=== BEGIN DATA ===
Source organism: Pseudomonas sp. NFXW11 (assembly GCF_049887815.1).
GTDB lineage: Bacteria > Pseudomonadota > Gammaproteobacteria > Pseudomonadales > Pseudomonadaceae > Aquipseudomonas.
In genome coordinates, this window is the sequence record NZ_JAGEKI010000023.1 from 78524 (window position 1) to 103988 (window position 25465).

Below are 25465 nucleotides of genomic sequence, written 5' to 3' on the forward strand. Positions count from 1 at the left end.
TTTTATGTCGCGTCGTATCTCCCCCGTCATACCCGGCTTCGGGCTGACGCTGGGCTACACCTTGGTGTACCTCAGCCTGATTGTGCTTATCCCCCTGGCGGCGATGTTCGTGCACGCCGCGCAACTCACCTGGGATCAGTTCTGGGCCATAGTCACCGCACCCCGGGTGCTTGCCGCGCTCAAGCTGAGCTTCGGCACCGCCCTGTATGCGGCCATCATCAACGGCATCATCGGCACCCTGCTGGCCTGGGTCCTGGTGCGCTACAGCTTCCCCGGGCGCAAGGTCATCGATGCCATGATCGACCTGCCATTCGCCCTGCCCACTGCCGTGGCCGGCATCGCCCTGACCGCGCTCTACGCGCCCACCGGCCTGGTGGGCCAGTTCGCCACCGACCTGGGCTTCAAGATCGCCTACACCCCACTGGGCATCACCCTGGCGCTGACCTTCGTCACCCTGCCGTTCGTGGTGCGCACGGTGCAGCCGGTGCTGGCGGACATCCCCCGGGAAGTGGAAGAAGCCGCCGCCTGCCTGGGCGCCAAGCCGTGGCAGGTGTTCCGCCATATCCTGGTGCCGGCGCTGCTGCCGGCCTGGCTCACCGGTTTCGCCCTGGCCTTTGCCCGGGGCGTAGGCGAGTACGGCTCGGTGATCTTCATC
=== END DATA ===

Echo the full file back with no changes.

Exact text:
Source organism: Pseudomonas sp. NFXW11 (assembly GCF_049887815.1).
GTDB lineage: Bacteria > Pseudomonadota > Gammaproteobacteria > Pseudomonadales > Pseudomonadaceae > Aquipseudomonas.
In genome coordinates, this window is the sequence record NZ_JAGEKI010000023.1 from 78524 (window position 1) to 103988 (window position 25465).

Below are 25465 nucleotides of genomic sequence, written 5' to 3' on the forward strand. Positions count from 1 at the left end.
TTTTATGTCGCGTCGTATCTCCCCCGTCATACCCGGCTTCGGGCTGACGCTGGGCTACACCTTGGTGTACCTCAGCCTGATTGTGCTTATCCCCCTGGCGGCGATGTTCGTGCACGCCGCGCAACTCACCTGGGATCAGTTCTGGGCCATAGTCACCGCACCCCGGGTGCTTGCCGCGCTCAAGCTGAGCTTCGGCACCGCCCTGTATGCGGCCATCATCAACGGCATCATCGGCACCCTGCTGGCCTGGGTCCTGGTGCGCTACAGCTTCCCCGGGCGCAAGGTCATCGATGCCATGATCGACCTGCCATTCGCCCTGCCCACTGCCGTGGCCGGCATCGCCCTGACCGCGCTCTACGCGCCCACCGGCCTGGTGGGCCAGTTCGCCACCGACCTGGGCTTCAAGATCGCCTACACCCCACTGGGCATCACCCTGGCGCTGACCTTCGTCACCCTGCCGTTCGTGGTGCGCACGGTGCAGCCGGTGCTGGCGGACATCCCCCGGGAAGTGGAAGAAGCCGCCGCCTGCCTGGGCGCCAAGCCGTGGCAGGTGTTCCGCCATATCCTGGTGCCGGCGCTGCTGCCGGCCTGGCTCACCGGTTTCGCCCTGGCCTTTGCCCGGGGCGTAGGCGAGTACGGCTCGGTGATCTTCATC